After that year, Dupuis’ parents sent her to a public school in rural Litchfield County, Connecticut, which she notes is the only part of the state that voted for George W. Bush in 2004. She became a budding activist, volunteering for a marriage-equality campaign and attempting to found a gay-straight alliance student group at her school. “I got called in and talked to: ‘That’s not appropriate,'” she recalls.

Aside from that run-in, she flourished in her new environment. Academically, Dupuis – a self-described “real nerd” – was drawn to math and science. “There was a competitive thing, where the only other people who were into that stuff were boys, and I wanted to be better than them,” she says. “And I was.”

Outside of class, she wrote and recorded songs to post on MySpace (“I was really into Cat Power,” she says), drew comics, and became an eager participant in theater, Model U.N. and the track team, where she made captain. She was straight-edge until her senior year, when she discovered Long Island iced teas: “Oh, wow, I’m really good at dancing now!” (Last summer, she quit alcohol again, along with wheat and coffee, for health reasons. “Ginger,” one of the most anthemic songs on Foil Deer, is about braving a party armed only with a soft drink. “I’ll have a little to drink now, but I don’t really get drunk anymore,” says Dupuis. “I was way cooler in high school. I’m just trying to get back to the height of my coolness.”)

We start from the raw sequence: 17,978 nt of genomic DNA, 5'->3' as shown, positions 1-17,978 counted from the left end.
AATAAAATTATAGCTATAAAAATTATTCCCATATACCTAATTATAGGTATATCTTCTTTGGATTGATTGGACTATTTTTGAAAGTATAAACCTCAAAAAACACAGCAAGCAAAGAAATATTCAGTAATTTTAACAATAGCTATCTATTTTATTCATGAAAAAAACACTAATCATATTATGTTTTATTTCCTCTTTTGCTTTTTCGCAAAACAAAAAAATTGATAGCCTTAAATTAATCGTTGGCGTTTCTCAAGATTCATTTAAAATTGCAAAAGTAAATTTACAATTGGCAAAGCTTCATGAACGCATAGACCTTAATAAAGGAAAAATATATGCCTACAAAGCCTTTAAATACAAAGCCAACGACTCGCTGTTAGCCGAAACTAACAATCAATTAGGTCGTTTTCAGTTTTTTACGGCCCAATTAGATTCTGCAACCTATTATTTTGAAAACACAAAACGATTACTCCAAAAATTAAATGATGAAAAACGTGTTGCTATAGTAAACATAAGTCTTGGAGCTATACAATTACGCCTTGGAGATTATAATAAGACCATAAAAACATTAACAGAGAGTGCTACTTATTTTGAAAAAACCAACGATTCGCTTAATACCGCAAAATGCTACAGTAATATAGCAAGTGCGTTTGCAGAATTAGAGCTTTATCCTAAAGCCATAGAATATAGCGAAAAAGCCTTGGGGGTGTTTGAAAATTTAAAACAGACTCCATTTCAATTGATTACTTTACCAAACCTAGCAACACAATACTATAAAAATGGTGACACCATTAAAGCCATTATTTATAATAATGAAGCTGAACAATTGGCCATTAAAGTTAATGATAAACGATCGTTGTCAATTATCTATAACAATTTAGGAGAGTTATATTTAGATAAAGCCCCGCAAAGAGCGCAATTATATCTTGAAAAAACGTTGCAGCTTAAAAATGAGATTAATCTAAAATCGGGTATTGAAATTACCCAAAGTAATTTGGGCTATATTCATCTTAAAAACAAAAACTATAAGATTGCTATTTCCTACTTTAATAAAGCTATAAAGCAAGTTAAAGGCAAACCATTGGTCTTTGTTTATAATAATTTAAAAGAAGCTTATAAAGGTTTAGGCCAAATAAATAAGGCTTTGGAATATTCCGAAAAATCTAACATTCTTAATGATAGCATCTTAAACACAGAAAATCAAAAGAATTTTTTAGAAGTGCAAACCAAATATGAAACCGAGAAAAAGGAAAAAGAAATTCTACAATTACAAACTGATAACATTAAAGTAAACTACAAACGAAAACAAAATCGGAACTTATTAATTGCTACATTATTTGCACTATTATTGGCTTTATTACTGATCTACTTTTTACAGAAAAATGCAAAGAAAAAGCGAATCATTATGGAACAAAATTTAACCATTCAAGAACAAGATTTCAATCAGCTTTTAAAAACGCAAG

After high school, Dupuis went on to MIT to study pure math but dropped out after two years to pursue music and writing, eventually graduating from New York’s Barnard College and earning a masters in poetry from University of Massachusetts-Amherst. Speedy Ortiz began as a solo project after the implosion of her previous band, Quilty – named after Humbert Humbert’s rival in Vladimir Nabokov’s Lolita – and soon expanded to a four-piece lineup, winning more fans and critical raves with each release, from 2012’s Sports EP to 2013’s full-length Major Arcana to 2014’s Real Hair EP.

Speedy Ortiz

By last summer, the stage was set for Speedy Ortiz to make even bigger moves. McKnight, a longtime friend from the New England rock scene, joined in May 2014 after the departure of guitarist Matt Robidoux, and he began playing shows with the band the next day. “I had to learn a lot of songs,” McKnight says. “It was disorienting.” Dupuis, who had left an adjunct teaching post at UMass months earlier, wrote most of Foil Deer that July. “I was trying to write three songs a day – ‘How cool is it that this is my job now?'” she says.